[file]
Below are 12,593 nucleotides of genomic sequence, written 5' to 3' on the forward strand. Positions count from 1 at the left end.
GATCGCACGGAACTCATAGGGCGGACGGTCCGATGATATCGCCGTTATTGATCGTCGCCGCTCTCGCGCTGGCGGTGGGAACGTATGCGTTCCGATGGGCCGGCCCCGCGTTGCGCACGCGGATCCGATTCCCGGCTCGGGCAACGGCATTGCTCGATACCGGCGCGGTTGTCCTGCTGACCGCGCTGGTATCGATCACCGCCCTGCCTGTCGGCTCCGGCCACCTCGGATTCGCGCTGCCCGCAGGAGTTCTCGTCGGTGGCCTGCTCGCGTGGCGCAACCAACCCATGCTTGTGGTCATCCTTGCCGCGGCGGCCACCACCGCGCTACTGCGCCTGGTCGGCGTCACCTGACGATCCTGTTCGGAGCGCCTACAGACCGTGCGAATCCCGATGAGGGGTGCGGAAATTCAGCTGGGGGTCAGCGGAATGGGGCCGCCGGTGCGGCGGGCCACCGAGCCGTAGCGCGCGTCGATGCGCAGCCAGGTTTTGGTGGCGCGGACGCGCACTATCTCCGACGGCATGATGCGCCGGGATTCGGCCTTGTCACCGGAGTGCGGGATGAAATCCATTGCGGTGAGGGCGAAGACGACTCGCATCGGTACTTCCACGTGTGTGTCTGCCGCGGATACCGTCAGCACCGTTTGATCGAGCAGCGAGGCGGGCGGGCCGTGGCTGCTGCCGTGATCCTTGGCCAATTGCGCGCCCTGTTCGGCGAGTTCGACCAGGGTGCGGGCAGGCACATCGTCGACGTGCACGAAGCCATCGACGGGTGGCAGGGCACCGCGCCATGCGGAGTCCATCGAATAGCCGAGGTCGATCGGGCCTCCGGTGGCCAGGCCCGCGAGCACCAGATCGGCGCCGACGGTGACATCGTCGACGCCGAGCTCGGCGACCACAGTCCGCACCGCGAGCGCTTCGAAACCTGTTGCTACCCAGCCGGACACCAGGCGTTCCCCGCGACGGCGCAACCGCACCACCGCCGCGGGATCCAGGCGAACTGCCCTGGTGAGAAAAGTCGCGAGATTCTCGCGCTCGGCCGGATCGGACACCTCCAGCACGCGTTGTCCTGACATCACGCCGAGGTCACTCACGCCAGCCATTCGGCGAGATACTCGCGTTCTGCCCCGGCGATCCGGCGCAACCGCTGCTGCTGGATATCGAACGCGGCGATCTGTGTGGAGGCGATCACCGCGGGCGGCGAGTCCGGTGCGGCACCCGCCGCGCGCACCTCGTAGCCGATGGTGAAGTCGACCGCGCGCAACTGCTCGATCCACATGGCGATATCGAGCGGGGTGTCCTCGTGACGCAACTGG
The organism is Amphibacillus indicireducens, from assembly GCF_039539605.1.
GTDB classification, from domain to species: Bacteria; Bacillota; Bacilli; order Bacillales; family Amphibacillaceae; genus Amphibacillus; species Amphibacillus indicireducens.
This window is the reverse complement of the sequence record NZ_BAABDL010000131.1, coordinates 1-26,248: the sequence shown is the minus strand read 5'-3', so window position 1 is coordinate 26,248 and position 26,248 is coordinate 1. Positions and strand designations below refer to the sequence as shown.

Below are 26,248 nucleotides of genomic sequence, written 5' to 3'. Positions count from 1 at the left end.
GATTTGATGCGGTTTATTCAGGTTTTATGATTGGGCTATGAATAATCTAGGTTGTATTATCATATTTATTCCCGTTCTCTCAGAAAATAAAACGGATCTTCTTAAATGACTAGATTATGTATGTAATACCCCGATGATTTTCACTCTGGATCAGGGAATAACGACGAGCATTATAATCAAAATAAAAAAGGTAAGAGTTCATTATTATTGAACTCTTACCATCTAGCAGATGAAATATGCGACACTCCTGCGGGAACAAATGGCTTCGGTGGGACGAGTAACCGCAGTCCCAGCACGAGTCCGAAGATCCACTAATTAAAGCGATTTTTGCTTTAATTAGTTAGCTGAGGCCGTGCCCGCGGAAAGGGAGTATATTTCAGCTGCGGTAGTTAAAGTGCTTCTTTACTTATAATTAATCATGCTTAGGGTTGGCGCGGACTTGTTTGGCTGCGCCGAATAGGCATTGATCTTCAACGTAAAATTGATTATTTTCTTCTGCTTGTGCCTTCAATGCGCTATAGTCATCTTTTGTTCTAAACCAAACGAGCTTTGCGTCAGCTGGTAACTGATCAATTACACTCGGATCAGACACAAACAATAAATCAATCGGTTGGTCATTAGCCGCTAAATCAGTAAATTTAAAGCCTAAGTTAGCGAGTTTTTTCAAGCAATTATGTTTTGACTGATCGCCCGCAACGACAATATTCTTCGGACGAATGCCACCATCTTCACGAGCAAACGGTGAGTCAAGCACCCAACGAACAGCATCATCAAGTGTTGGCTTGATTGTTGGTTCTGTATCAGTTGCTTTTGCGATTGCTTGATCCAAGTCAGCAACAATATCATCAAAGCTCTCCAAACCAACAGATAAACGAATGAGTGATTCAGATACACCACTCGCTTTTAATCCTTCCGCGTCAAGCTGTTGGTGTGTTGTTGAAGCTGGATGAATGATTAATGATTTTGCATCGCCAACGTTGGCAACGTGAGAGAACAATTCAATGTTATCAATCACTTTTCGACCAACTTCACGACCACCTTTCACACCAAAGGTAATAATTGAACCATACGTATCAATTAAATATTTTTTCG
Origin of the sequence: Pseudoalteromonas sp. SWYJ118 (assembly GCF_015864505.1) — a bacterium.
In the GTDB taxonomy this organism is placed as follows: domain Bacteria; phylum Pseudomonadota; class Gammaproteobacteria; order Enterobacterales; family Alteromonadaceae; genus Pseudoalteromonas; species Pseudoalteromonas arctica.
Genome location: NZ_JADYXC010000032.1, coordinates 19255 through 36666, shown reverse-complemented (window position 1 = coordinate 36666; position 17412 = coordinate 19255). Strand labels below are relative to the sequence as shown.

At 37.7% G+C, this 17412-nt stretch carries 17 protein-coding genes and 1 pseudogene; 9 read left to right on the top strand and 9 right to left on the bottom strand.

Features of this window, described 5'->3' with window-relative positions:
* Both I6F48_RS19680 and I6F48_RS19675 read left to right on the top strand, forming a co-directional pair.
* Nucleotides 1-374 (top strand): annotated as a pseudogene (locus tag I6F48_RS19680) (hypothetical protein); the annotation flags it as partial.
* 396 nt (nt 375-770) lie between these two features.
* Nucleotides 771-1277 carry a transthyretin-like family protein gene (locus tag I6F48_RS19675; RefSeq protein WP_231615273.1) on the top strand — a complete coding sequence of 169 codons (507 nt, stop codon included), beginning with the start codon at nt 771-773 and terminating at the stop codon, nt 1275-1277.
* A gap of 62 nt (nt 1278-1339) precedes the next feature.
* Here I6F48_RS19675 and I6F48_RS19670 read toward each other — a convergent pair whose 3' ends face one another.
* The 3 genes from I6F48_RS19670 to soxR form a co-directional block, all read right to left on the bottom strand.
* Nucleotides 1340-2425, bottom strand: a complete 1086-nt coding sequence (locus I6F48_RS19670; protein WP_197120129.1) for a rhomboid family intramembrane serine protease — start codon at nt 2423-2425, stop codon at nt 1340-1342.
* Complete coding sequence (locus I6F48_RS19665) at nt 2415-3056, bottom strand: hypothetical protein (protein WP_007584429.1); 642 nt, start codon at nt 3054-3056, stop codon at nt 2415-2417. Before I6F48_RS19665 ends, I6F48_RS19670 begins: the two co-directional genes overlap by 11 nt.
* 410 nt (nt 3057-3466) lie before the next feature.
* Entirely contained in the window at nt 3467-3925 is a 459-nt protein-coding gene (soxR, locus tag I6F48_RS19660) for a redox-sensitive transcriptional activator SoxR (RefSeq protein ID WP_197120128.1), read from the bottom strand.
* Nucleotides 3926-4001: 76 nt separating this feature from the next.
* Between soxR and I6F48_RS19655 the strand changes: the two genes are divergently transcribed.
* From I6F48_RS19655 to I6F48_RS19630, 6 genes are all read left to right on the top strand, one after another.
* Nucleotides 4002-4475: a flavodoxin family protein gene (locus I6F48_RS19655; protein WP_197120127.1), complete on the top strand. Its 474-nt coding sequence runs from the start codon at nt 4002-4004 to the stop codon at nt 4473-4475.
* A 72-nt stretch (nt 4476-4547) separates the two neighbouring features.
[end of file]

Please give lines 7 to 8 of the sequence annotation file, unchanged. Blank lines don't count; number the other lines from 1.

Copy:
GATTTGATGCGGTTTATTCAGGTTTTATGATTGGGCTATGAATAATCTAGGTTGTATTATCATATTTATTCCCGTTCTCTCAGAAAATAAAACGGATCTTCTTAAATGACTAGATTATGTATGTAATACCCCGATGATTTTCACTCTGGATCAGGGAATAACGACGAGCATTATAATCAAAATAAAAAAGGTAAGAGTTCATTATTATTGAACTCTTACCATCTAGCAGATGAAATATGCGACACTCCTGCGGGAACAAATGGCTTCGGTGGGACGAGTAACCGCAGTCCCAGCACGAGTCCGAAGATCCACTAATTAAAGCGATTTTTGCTTTAATTAGTTAGCTGAGGCCGTGCCCGCGGAAAGGGAGTATATTTCAGCTGCGGTAGTTAAAGTGCTTCTTTACTTATAATTAATCATGCTTAGGGTTGGCGCGGACTTGTTTGGCTGCGCCGAATAGGCATTGATCTTCAACGTAAAATTGATTATTTTCTTCTGCTTGTGCCTTCAATGCGCTATAGTCATCTTTTGTTCTAAACCAAACGAGCTTTGCGTCAGCTGGTAACTGATCAATTACACTCGGATCAGACACAAACAATAAATCAATCGGTTGGTCATTAGCCGCTAAATCAGTAAATTTAAAGCCTAAGTTAGCGAGTTTTTTCAAGCAATTATGTTTTGACTGATCGCCCGCAACGACAATATTCTTCGGACGAATGCCACCATCTTCACGAGCAAACGGTGAGTCAAGCACCCAACGAACAGCATCATCAAGTGTTGGCTTGATTGTTGGTTCTGTATCAGTTGCTTTTGCGATTGCTTGATCCAAGTCAGCAACAATATCATCAAAGCTCTCCAAACCAACAGATAAACGAATGAGTGATTCAGATACACCACTCGCTTTTAATCCTTCCGCGTCAAGCTGTTGGTGTGTTGTTGAAGCTGGATGAATGATTAATGATTTTGCATCGCCAACGTTGGCAACGTGAGAGAACAATTCAATGTTATCAATCACTTTTCGACCAACTTCACGACCACCTTTCACACCAAAGGTAATAATTGAACCATACGTATCAATTAAATATTTTTTCG
Origin of the sequence: Pseudoalteromonas sp. SWYJ118 (assembly GCF_015864505.1) — a bacterium.